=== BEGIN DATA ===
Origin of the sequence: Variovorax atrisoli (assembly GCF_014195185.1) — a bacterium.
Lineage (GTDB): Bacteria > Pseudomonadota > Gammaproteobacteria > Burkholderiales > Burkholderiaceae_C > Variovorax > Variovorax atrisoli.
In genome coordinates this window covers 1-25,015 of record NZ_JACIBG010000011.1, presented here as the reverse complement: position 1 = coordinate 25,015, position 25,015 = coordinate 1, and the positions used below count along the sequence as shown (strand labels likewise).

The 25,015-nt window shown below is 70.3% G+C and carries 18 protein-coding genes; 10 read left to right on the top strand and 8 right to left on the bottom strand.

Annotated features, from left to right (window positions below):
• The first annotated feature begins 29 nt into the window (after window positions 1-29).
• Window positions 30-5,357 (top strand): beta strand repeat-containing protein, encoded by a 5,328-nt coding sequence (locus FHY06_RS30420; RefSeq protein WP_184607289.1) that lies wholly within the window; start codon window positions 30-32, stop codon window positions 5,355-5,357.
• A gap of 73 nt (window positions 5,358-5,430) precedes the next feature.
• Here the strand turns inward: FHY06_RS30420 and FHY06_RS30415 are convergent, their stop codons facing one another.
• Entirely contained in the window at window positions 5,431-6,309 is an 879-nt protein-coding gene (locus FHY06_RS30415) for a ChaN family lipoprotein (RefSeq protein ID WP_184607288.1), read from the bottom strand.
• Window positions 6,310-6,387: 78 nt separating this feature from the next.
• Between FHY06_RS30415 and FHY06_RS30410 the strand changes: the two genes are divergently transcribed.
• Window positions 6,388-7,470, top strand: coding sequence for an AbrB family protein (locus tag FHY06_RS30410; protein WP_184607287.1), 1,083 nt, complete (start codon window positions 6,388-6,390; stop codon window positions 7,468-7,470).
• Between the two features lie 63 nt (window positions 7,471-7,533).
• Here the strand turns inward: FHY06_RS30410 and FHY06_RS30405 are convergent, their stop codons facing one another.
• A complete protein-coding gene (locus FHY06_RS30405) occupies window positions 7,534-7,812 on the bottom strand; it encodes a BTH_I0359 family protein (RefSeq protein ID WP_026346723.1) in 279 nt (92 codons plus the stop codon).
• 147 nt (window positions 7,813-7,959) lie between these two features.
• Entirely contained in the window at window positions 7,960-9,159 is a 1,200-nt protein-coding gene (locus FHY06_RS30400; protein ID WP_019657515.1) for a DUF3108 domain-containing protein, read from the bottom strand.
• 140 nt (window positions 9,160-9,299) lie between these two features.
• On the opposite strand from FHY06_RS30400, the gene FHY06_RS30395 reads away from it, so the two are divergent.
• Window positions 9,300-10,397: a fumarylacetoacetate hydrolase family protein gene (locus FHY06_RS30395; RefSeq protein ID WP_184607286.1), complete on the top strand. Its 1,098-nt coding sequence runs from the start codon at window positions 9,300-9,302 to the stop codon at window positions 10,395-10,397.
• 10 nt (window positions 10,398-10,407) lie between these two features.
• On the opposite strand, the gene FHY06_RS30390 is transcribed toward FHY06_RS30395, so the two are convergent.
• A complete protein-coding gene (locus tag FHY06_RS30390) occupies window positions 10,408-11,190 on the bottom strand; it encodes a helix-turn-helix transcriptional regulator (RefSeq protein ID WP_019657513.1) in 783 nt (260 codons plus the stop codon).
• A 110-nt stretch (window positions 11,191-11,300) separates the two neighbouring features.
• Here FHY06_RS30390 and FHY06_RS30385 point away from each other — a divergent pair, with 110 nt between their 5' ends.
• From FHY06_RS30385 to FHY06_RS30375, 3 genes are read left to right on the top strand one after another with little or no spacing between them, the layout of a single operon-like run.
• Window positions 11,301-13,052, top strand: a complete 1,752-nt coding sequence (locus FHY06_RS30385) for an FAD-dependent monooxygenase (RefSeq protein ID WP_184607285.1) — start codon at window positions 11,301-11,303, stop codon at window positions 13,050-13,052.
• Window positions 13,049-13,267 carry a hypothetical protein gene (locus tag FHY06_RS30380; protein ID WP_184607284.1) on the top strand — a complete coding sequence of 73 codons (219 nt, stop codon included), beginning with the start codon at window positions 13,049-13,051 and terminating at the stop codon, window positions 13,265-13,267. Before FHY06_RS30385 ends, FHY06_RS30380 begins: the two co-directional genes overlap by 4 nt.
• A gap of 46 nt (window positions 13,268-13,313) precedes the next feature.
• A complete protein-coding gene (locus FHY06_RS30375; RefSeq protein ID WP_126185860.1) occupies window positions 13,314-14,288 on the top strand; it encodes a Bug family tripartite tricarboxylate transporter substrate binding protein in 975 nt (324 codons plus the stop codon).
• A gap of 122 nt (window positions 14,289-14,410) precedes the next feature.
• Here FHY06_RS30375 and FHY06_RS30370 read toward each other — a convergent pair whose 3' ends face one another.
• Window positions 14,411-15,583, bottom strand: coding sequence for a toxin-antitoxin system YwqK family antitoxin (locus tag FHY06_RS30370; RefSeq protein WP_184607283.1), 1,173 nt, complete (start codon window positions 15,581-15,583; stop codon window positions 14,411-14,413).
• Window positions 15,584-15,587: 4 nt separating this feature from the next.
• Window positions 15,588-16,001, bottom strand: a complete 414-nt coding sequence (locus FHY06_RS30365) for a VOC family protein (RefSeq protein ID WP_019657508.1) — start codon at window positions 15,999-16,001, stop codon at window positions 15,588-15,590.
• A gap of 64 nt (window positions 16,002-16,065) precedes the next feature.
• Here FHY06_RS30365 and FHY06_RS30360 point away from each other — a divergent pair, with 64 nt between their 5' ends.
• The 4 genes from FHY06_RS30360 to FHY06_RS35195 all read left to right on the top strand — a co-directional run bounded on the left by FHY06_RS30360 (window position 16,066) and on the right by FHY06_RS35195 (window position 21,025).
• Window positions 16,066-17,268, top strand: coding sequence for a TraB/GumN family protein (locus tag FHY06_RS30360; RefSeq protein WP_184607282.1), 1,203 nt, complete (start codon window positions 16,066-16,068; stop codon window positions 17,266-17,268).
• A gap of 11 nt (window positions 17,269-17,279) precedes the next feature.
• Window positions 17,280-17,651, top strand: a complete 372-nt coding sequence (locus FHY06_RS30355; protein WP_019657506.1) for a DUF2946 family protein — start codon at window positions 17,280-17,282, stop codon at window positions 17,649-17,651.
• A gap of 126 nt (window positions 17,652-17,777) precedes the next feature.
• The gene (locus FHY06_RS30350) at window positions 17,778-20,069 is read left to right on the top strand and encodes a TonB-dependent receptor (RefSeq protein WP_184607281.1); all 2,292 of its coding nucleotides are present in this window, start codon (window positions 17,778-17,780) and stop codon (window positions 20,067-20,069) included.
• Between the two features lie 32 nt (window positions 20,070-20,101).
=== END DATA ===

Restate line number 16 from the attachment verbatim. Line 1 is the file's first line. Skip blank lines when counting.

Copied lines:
• A complete protein-coding gene (locus FHY06_RS30405) occupies window positions 7,534-7,812 on the bottom strand; it encodes a BTH_I0359 family protein (RefSeq protein ID WP_026346723.1) in 279 nt (92 codons plus the stop codon).